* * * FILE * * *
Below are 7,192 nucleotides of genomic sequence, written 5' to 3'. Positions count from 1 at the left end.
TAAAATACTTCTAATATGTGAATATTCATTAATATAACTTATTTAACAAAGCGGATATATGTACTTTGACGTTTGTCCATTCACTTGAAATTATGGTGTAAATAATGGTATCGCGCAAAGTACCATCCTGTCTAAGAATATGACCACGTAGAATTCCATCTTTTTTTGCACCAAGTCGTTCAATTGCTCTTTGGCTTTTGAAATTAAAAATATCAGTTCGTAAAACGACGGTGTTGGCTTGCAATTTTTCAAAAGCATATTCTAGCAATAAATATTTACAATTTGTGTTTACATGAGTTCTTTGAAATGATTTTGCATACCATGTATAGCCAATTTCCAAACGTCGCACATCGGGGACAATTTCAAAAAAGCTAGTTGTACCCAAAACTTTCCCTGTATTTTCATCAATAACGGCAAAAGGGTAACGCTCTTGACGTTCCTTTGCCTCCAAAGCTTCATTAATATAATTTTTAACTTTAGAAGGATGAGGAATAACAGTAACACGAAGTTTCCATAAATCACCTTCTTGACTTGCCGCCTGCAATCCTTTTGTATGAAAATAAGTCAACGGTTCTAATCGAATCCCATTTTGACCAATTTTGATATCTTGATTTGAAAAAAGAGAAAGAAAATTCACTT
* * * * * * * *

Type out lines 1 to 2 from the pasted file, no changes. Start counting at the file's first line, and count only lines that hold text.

Below are 7,192 nucleotides of genomic sequence, written 5' to 3'. Positions count from 1 at the left end.
TAAAATACTTCTAATATGTGAATATTCATTAATATAACTTATTTAACAAAGCGGATATATGTACTTTGACGTTTGTCCATTCACTTGAAATTATGGTGTAAATAATGGTATCGCGCAAAGTACCATCCTGTCTAAGAATATGACCACGTAGAATTCCATCTTTTTTTGCACCAAGTCGTTCAATTGCTCTTTGGCTTTTGAAATTAAAAATATCAGTTCGTAAAACGACGGTGTTGGCTTGCAATTTTTCAAAAGCATATTCTAGCAATAAATATTTACAATTTGTGTTTACATGAGTTCTTTGAAATGATTTTGCATACCATGTATAGCCAATTTCCAAACGTCGCACATCGGGGACAATTTCAAAAAAGCTAGTTGTACCCAAAACTTTCCCTGTATTTTCATCAATAACGGCAAAAGGGTAACGCTCTTGACGTTCCTTTGCCTCCAAAGCTTCATTAATATAATTTTTAACTTTAGAAGGATGAGGAATAACAGTAACACGAAGTTTCCATAAATCACCTTCTTGACTTGCCGCCTGCAATCCTTTTGTATGAAAATAAGTCAACGGTTCTAATCGAATCCCATTTTGACCAATTTTGATATCTTGATTTGAAAAAAGAGAAAGAAAATTCACTT